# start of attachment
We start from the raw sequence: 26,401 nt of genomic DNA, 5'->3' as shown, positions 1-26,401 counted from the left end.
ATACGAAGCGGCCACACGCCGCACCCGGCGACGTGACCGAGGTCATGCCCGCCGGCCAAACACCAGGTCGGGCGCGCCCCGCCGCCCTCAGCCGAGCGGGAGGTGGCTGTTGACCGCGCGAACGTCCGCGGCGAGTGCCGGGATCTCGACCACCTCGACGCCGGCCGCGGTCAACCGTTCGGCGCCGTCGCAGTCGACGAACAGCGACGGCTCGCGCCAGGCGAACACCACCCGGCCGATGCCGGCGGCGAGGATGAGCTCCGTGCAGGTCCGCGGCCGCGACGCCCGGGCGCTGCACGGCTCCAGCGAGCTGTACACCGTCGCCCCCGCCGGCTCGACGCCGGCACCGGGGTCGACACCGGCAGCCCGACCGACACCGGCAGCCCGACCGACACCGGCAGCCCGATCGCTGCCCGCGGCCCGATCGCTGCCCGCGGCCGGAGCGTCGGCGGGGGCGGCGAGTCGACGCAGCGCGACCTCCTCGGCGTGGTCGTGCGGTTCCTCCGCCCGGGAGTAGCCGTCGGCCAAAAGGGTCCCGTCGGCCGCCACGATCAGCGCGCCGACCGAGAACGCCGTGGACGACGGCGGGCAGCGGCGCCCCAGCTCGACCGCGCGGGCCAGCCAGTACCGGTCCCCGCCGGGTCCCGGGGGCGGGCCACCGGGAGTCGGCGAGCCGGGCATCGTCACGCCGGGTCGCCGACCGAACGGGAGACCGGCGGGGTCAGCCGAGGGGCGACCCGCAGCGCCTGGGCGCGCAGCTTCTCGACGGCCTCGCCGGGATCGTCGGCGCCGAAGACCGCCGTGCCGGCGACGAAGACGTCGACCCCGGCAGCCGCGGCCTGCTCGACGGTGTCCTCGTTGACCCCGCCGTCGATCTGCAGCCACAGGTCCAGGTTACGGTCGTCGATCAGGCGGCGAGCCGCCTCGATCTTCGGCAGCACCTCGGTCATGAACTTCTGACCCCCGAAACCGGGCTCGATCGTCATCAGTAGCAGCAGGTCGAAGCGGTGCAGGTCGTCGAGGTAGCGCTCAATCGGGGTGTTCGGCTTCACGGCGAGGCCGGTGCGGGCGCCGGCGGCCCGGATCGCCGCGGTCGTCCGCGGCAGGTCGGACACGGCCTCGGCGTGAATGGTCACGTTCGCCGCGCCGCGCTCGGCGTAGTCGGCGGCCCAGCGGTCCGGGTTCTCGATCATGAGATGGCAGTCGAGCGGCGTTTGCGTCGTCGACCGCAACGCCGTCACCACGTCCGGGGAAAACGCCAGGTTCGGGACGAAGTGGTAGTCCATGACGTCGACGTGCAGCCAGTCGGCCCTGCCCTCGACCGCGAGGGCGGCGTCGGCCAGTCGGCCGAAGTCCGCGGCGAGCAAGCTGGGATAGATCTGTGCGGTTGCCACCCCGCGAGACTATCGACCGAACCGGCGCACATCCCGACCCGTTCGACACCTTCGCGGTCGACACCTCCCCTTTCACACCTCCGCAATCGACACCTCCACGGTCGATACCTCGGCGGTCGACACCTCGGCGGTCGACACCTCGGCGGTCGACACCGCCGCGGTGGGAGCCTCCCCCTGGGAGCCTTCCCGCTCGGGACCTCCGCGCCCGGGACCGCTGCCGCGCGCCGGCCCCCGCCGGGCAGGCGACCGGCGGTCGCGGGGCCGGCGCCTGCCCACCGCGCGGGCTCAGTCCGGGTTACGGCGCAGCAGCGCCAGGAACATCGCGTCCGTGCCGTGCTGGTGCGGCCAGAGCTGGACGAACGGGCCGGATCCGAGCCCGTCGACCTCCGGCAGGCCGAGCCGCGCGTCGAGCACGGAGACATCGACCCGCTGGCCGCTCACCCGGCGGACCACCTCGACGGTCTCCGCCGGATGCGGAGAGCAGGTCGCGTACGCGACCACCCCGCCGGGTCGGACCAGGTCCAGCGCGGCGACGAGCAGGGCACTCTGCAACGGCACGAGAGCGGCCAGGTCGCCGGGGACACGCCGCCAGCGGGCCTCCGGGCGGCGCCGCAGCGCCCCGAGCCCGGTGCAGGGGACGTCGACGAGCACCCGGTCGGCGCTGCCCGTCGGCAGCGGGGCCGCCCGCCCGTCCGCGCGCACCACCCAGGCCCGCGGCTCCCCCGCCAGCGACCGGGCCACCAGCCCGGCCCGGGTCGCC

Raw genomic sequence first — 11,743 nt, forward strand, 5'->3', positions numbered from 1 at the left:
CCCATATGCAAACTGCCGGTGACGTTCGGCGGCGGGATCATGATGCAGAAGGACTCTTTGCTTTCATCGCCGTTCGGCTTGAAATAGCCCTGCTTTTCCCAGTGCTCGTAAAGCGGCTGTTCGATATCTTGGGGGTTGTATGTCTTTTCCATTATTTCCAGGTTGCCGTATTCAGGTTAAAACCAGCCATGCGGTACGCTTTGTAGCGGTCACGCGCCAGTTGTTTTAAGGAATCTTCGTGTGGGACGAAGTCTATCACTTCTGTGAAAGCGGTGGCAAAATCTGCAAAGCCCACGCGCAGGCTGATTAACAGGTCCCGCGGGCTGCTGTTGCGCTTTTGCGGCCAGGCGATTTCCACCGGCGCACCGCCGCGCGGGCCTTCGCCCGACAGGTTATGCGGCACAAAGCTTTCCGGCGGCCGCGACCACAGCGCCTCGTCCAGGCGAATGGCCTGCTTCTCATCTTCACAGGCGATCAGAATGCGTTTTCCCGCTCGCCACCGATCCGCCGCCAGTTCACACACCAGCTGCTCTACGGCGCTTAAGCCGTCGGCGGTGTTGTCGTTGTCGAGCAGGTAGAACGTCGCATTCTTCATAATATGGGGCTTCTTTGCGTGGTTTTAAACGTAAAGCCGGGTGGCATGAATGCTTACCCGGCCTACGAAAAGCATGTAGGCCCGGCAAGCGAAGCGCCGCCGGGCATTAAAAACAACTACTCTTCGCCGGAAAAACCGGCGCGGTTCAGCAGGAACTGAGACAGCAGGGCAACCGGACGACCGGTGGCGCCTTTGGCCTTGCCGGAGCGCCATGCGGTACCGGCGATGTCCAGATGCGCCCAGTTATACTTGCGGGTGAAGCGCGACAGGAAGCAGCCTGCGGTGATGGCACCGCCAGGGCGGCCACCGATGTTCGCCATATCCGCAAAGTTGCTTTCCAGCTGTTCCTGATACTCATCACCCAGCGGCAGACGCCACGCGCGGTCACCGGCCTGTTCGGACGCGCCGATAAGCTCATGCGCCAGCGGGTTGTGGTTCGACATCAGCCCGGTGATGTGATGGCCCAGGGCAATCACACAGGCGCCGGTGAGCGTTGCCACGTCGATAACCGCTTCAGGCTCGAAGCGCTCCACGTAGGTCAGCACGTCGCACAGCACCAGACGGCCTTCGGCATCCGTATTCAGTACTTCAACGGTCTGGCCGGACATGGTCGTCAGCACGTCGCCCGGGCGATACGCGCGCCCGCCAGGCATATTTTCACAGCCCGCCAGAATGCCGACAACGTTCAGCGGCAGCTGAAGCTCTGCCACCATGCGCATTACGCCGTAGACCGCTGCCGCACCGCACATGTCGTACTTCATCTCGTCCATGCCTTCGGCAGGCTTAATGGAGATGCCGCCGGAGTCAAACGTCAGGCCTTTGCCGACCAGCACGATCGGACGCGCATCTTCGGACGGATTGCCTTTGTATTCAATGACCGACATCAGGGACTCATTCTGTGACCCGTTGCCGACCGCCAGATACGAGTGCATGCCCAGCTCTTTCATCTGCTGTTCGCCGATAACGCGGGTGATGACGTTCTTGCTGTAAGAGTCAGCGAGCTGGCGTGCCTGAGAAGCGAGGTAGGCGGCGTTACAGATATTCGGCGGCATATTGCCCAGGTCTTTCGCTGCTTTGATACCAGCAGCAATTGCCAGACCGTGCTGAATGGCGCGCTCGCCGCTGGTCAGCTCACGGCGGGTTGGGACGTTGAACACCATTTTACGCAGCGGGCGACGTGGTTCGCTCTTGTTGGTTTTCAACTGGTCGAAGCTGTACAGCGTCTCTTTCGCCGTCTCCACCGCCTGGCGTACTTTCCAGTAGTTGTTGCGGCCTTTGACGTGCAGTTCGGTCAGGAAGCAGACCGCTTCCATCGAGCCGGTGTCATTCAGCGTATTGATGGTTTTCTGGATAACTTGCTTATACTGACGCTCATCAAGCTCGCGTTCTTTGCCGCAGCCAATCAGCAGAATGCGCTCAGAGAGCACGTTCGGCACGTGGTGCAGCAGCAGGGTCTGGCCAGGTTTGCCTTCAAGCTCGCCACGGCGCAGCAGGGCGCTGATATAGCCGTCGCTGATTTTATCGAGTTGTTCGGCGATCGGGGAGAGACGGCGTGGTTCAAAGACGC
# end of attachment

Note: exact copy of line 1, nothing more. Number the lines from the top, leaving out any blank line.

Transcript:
We start from the raw sequence: 26,401 nt of genomic DNA, 5'->3' as shown, positions 1-26,401 counted from the left end.